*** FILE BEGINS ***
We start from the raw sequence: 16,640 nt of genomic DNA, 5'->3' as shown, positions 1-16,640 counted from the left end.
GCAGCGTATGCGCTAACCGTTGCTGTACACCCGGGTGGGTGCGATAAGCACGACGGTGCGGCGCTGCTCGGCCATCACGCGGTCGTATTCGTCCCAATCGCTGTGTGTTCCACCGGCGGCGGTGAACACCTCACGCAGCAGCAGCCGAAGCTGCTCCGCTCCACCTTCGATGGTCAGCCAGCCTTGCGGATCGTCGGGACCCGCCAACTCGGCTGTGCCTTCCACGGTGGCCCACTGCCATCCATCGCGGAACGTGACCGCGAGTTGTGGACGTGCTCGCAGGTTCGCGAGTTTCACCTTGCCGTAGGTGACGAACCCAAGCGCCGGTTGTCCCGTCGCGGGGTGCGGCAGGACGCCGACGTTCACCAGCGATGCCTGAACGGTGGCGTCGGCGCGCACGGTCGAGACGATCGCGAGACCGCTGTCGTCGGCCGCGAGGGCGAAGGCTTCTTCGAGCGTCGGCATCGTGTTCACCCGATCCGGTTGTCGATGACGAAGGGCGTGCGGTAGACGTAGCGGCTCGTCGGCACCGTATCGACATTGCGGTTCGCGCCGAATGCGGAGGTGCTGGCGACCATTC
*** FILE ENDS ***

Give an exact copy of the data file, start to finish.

We start from the raw sequence: 16,640 nt of genomic DNA, 5'->3' as shown, positions 1-16,640 counted from the left end.
GCAGCGTATGCGCTAACCGTTGCTGTACACCCGGGTGGGTGCGATAAGCACGACGGTGCGGCGCTGCTCGGCCATCACGCGGTCGTATTCGTCCCAATCGCTGTGTGTTCCACCGGCGGCGGTGAACACCTCACGCAGCAGCAGCCGAAGCTGCTCCGCTCCACCTTCGATGGTCAGCCAGCCTTGCGGATCGTCGGGACCCGCCAACTCGGCTGTGCCTTCCACGGTGGCCCACTGCCATCCATCGCGGAACGTGACCGCGAGTTGTGGACGTGCTCGCAGGTTCGCGAGTTTCACCTTGCCGTAGGTGACGAACCCAAGCGCCGGTTGTCCCGTCGCGGGGTGCGGCAGGACGCCGACGTTCACCAGCGATGCCTGAACGGTGGCGTCGGCGCGCACGGTCGAGACGATCGCGAGACCGCTGTCGTCGGCCGCGAGGGCGAAGGCTTCTTCGAGCGTCGGCATCGTGTTCACCCGATCCGGTTGTCGATGACGAAGGGCGTGCGGTAGACGTAGCGGCTCGTCGGCACCGTATCGACATTGCGGTTCGCGCCGAATGCGGAGGTGCTGGCGACCATTC